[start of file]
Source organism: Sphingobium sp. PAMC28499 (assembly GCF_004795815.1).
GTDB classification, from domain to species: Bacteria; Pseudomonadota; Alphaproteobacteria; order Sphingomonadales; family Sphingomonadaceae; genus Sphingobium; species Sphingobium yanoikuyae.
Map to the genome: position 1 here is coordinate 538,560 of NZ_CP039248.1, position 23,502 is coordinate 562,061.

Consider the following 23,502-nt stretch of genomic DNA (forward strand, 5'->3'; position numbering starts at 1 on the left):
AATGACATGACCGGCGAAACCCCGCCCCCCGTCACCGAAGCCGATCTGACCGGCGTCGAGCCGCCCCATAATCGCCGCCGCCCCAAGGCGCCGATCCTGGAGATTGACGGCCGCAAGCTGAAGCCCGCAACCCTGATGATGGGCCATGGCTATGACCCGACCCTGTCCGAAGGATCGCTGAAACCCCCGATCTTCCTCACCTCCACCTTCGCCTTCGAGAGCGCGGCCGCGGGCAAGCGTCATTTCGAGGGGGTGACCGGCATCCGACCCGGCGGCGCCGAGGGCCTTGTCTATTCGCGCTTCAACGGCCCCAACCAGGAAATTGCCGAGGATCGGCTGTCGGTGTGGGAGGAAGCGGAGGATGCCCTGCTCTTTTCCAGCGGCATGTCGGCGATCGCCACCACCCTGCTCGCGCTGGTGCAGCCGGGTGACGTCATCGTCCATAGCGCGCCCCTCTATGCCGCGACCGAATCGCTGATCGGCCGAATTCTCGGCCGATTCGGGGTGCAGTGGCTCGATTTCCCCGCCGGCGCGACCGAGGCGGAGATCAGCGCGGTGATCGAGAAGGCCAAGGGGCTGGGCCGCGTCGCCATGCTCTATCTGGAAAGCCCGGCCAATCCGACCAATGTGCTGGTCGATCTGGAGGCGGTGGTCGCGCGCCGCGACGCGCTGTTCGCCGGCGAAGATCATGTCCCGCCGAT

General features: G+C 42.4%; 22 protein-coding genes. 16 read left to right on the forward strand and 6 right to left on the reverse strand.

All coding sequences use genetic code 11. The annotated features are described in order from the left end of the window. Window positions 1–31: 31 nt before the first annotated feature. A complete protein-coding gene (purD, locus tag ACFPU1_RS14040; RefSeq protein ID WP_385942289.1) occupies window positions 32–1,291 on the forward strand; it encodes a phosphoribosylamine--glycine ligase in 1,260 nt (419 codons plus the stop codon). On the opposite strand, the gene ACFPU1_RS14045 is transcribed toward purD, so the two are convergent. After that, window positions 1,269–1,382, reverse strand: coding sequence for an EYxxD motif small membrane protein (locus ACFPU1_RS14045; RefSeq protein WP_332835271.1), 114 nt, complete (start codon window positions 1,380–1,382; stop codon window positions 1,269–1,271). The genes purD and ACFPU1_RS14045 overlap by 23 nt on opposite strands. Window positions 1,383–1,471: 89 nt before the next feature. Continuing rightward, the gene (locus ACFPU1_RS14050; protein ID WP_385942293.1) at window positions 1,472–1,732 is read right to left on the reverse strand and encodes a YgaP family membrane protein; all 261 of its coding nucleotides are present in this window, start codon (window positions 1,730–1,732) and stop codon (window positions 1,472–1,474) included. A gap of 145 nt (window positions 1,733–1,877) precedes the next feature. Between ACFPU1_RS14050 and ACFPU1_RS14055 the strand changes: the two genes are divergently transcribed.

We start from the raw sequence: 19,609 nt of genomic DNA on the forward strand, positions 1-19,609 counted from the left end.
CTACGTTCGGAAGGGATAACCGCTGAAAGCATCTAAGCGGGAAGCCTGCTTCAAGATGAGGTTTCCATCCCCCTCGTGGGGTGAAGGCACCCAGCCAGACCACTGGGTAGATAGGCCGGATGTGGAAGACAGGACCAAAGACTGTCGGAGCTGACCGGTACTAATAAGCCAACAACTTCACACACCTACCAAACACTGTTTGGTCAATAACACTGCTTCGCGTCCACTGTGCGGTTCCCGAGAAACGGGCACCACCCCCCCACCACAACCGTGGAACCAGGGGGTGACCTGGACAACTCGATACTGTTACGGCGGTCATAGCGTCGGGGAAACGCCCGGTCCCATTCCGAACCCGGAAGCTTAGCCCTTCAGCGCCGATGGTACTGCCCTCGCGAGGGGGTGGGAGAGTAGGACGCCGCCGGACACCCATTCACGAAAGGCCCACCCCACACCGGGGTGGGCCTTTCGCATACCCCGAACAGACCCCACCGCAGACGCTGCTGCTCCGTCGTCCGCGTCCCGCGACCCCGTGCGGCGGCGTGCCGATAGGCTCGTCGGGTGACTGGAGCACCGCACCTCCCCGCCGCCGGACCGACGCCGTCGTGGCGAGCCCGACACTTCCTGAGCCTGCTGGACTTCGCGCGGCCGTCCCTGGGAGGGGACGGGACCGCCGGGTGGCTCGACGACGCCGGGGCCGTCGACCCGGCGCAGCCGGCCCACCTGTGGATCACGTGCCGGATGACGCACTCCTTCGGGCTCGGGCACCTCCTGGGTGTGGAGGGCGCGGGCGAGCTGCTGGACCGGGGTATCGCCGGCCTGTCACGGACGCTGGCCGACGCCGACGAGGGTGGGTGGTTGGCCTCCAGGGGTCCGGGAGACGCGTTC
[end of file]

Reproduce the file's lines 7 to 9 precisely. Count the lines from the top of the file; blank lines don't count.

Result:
All coding sequences use genetic code 11. The annotated features are described in order from the left end of the window. Window positions 1–31: 31 nt before the first annotated feature. A complete protein-coding gene (purD, locus tag ACFPU1_RS14040; RefSeq protein ID WP_385942289.1) occupies window positions 32–1,291 on the forward strand; it encodes a phosphoribosylamine--glycine ligase in 1,260 nt (419 codons plus the stop codon). On the opposite strand, the gene ACFPU1_RS14045 is transcribed toward purD, so the two are convergent. After that, window positions 1,269–1,382, reverse strand: coding sequence for an EYxxD motif small membrane protein (locus ACFPU1_RS14045; RefSeq protein WP_332835271.1), 114 nt, complete (start codon window positions 1,380–1,382; stop codon window positions 1,269–1,271). The genes purD and ACFPU1_RS14045 overlap by 23 nt on opposite strands. Window positions 1,383–1,471: 89 nt before the next feature. Continuing rightward, the gene (locus ACFPU1_RS14050; protein ID WP_385942293.1) at window positions 1,472–1,732 is read right to left on the reverse strand and encodes a YgaP family membrane protein; all 261 of its coding nucleotides are present in this window, start codon (window positions 1,730–1,732) and stop codon (window positions 1,472–1,474) included. A gap of 145 nt (window positions 1,733–1,877) precedes the next feature. Between ACFPU1_RS14050 and ACFPU1_RS14055 the strand changes: the two genes are divergently transcribed.

We start from the raw sequence: 19,609 nt of genomic DNA on the forward strand, positions 1-19,609 counted from the left end.
CTACGTTCGGAAGGGATAACCGCTGAAAGCATCTAAGCGGGAAGCCTGCTTCAAGATGAGGTTTCCATCCCCCTCGTGGGGTGAAGGCACCCAGCCAGACCACTGGGTAGATAGGCCGGATGTGGAAGACAGGACCAAAGACTGTCGGAGCTGACCGGTACTAATAAGCCAACAACTTCACACACCTACCAAACACTGTTTGGTCAATAACACTGCTTCGCGTCCACTGTGCGGTTCCCGAGAAACGGGCACCACCCCCCCACCACAACCGTGGAACCAGGGGGTGACCTGGACAACTCGATACTGTTACGGCGGTCATAGCGTCGGGGAAACGCCCGGTCCCATTCCGAACCCGGAAGCTTAGCCCTTCAGCGCCGATGGTACTGCCCTCGCGAGGGGGTGGGAGAGTAGGACGCCGCCGGACACCCATTCACGAAAGGCCCACCCCACACCGGGGTGGGCCTTTCGCATACCCCGAACAGACCCCACCGCAGACGCTGCTGCTCCGTCGTCCGCGTCCCGCGACCCCGTGCGGCGGCGTGCCGATAGGCTCGTCGGGTGACTGGAGCACCGCACCTCCCCGCCGCCGGACCGACGCCGTCGTGGCGAGCCCGACACTTCCTGAGCCTGCTGGACTTCGCGCGGCCGTCCCTGGGAGGGGACGGGACCGCCGGGTGGCTCGACGACGCCGGGGCCGTCGACCCGGCGCAGCCGGCCCACCTGTGGATCACGTGCCGGATGACGCACTCCTTCGGGCTCGGGCACCTCCTGGGTGTGGAGGGCGCGGGCGAGCTGCTGGACCGGGGTATCGCCGGCCTGTCACGGACGCTGGCCGACGCCGACGAGGGTGGGTGGTTGGCCTCCAGGGGTCCGGGAGACGCGTTC